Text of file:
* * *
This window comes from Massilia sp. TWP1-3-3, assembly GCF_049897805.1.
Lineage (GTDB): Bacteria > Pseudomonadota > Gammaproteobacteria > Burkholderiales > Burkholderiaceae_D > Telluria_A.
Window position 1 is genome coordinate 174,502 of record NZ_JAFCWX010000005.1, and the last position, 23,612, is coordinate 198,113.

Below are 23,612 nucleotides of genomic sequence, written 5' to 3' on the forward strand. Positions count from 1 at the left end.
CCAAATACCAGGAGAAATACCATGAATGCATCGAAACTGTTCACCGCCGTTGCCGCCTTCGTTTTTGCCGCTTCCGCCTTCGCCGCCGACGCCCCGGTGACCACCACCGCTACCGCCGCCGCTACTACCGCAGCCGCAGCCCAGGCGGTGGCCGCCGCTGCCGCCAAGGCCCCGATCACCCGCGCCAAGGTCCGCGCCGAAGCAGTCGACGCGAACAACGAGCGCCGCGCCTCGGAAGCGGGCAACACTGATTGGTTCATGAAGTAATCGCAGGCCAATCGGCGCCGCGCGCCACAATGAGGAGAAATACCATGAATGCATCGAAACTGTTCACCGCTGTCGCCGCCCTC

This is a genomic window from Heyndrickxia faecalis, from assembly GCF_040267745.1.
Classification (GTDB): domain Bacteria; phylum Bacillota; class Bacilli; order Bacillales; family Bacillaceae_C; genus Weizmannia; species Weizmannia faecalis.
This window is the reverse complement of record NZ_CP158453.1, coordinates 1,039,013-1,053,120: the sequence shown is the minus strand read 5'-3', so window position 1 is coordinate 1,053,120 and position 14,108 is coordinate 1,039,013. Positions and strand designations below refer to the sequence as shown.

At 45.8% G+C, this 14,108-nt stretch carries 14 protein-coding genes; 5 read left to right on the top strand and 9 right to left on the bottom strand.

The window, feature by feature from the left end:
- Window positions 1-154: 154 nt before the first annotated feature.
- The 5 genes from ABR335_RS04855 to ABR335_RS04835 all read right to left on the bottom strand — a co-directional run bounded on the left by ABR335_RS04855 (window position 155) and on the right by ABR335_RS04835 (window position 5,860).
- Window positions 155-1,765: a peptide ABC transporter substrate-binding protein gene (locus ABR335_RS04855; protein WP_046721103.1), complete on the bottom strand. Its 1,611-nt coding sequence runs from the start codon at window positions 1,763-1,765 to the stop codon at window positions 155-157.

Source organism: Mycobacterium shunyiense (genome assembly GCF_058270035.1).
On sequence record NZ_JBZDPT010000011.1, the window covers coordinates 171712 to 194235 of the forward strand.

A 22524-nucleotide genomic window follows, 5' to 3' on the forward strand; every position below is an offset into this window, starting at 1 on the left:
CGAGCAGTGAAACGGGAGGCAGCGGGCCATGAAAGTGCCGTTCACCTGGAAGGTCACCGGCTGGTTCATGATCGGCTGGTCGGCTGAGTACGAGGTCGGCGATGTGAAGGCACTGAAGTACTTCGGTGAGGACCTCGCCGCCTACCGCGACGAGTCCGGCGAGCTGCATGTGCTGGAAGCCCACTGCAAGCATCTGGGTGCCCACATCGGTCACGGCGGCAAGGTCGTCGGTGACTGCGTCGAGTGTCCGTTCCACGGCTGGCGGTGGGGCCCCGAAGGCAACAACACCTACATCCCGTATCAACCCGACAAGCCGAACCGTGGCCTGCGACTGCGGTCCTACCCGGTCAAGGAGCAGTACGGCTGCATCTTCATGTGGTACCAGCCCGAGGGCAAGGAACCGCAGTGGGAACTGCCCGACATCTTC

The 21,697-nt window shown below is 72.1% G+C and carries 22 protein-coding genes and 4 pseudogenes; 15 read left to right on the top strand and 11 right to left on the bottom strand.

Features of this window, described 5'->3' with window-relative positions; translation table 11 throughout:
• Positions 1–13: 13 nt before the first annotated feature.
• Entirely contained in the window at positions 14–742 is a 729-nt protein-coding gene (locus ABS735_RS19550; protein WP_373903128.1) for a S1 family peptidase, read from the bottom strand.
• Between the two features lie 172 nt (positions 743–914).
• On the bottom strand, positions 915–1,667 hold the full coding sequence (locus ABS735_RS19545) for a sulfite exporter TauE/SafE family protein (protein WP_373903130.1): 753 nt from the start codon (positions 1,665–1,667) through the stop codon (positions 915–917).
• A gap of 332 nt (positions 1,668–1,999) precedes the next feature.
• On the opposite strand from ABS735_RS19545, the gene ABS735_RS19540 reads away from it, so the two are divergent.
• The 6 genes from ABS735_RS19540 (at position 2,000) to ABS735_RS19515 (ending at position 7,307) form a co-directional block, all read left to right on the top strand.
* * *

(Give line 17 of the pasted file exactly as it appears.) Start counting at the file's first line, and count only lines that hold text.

CGAGCAGTGAAACGGGAGGCAGCGGGCCATGAAAGTGCCGTTCACCTGGAAGGTCACCGGCTGGTTCATGATCGGCTGGTCGGCTGAGTACGAGGTCGGCGATGTGAAGGCACTGAAGTACTTCGGTGAGGACCTCGCCGCCTACCGCGACGAGTCCGGCGAGCTGCATGTGCTGGAAGCCCACTGCAAGCATCTGGGTGCCCACATCGGTCACGGCGGCAAGGTCGTCGGTGACTGCGTCGAGTGTCCGTTCCACGGCTGGCGGTGGGGCCCCGAAGGCAACAACACCTACATCCCGTATCAACCCGACAAGCCGAACCGTGGCCTGCGACTGCGGTCCTACCCGGTCAAGGAGCAGTACGGCTGCATCTTCATGTGGTACCAGCCCGAGGGCAAGGAACCGCAGTGGGAACTGCCCGACATCTTC